The Sheik and the Runaway Princess(9)

By: Susan Mallery

But there was no point in explaining all that to Kardal. He wouldn’t believe her and even if he did, he wouldn’t care.

“I will consider what you have told me,” he said at last.

“What does that mean? You believe that I’m really the princess? Are you going to take me back to the palace in Bahania?” Compared to her recent desert experience, the troll prince might not be such a bad choice after all.

“No,” Kardal told her. “I think I will keep you for now. It would be most entertaining to have a princess as a slave.”

She tried to speak but could only splutter. He couldn’t mean it, she told herself, hoping she wasn’t lying.

“No,” she finally said. “You couldn’t do that.”

“It appears that I could.” Kardal chuckled to himself as he walked away, leaving her openmouthed and frothing.

“You’ll regret this,” she yelled after him, fighting the fury growing within her. If she hadn’t treasured her coffee so much, she would have tossed the steaming liquid at his retreating back. “I’ll make you sorry.”

He turned and looked at her. “I know, Sabrina. Most likely all the days of my life.”

Forty minutes later, she knew a flogging was too good for him. She was back to wanting him both hanged and shot. Maybe even beheaded. It wasn’t enough that he threatened her and insulted her. No. Not only had he tied her up, but he’d blindfolded her as well.

“I don’t know what you think you’re doing,” she announced, practically vibrating with rage. The sensation of being blind while on a moving horse was completely disconcerting. With each step, she expected to tumble under the horse’s hooves.

“First,” Kardal said, his voice barely a whisper in her ear. “You don’t have to shout. I’m right behind you.”

“Like I don’t know that.”

She sat in front of him, on his saddle. As much as she tried to keep from touching him, there wasn’t enough room. Holding herself stiffly away from him only made her muscles ache. Despite her best effort to prevent contact, her back kept brushing against his front.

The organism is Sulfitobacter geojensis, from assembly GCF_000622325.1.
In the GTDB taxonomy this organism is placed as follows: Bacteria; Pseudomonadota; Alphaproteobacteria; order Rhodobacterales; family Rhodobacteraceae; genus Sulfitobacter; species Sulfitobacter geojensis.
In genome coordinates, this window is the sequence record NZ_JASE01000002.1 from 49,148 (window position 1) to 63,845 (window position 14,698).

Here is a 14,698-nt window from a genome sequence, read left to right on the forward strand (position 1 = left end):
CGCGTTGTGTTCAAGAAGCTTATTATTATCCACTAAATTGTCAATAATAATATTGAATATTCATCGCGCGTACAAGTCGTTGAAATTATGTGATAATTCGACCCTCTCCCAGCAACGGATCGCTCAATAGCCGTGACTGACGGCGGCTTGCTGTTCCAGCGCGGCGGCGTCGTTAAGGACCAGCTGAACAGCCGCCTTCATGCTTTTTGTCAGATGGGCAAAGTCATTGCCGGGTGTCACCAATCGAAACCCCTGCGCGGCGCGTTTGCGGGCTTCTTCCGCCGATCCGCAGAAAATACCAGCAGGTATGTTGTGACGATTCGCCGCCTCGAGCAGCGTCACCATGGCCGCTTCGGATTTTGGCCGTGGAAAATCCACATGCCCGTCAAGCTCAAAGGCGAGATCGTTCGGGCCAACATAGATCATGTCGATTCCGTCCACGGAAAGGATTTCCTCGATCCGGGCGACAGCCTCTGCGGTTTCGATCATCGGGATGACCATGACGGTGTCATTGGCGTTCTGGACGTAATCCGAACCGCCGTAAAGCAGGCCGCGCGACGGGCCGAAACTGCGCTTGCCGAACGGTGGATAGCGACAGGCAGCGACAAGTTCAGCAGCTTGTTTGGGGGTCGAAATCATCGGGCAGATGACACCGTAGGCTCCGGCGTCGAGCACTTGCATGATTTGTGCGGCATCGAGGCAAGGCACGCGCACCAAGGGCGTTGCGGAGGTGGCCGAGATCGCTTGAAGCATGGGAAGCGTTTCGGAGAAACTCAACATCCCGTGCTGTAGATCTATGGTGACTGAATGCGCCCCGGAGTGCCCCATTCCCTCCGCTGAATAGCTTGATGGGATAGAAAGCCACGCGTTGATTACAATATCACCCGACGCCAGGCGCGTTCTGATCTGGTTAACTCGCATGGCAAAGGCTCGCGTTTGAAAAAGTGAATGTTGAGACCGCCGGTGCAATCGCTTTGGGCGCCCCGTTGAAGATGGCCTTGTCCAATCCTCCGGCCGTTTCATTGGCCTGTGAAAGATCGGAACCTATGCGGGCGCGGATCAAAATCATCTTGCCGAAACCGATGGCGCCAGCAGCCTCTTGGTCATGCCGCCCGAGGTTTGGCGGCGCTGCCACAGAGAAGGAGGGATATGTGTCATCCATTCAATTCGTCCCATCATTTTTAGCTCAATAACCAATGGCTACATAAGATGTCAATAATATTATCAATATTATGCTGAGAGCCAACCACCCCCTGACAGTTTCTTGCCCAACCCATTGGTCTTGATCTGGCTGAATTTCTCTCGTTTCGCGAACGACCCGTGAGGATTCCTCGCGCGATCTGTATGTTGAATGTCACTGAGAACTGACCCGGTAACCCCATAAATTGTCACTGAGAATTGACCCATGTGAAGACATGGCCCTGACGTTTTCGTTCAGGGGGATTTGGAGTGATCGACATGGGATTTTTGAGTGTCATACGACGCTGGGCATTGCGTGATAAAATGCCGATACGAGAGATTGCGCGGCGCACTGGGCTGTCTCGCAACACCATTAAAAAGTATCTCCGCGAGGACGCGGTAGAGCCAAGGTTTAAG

“What’s the second thing?” she asked grudgingly.

“You’re about to get your wish. Our destination is the City of Thieves.”

Sabrina didn’t respond. She couldn’t. Her mind filled with a thousand questions, not to mention disbelief, hope and excitement.

“It’s real?”

Behind her, Kardal chuckled. “Very real. I’ve lived there all my life.”

“But you can’t—It isn’t—” What he was saying didn’t make sense. “If it truly exists, how come I’ve never heard about it except in old books or diaries?”

“It’s how we prefer it. We are not interested in the outside world. We live in the old tradition.”

Which meant life for women was less than agreeable.

“I don’t believe you,” she told him. “You’re just saying this to get my hopes up.”

“Why else would I blindfold you? It is important that you not be able to find your way back to our city.”

Sabrina bit her lower lip. Could Kardal be telling the truth? Could the city exist and did people really live there? It would almost be worth being captured just to see inside the ancient walls. And his statement about finding her way back implied that he would—despite his posturing to the contrary—eventually let her go.

“Are there treasures?” she asked.

“You seek material wealth?”

There was something in his tone. Contempt, maybe? What was it about this man and his assumptions?

“Stop talking to me like I’m some gold digger,” she said heatedly. “I have a bachelor’s degree in archeology and a master’s in Bahanian history. My interest in the contents of the city are intellectual and scientific, not personal.”

She adjusted her weight, trying to escape the feeling that she was going to fall from the horse at any moment. “I don’t know why I’m bothering,” she grumbled into the darkness. “You’re hardly a sympathetic audience. Just believe what you want. I don’t care.”

But she did care, Kardal thought with some surprise when she was finally quiet. He had heard about her going to school in America. It had never occurred to him that she would actually complete her studies, nor had he thought she would study something relevant to her heritage. He wasn’t sure she didn’t want the treasures of his homeland for herself, but he was willing to wait and let her show her true self on that matter.

She leaned forward, as if holding herself away from him. He felt the tremor in her muscles, the result of her tension.

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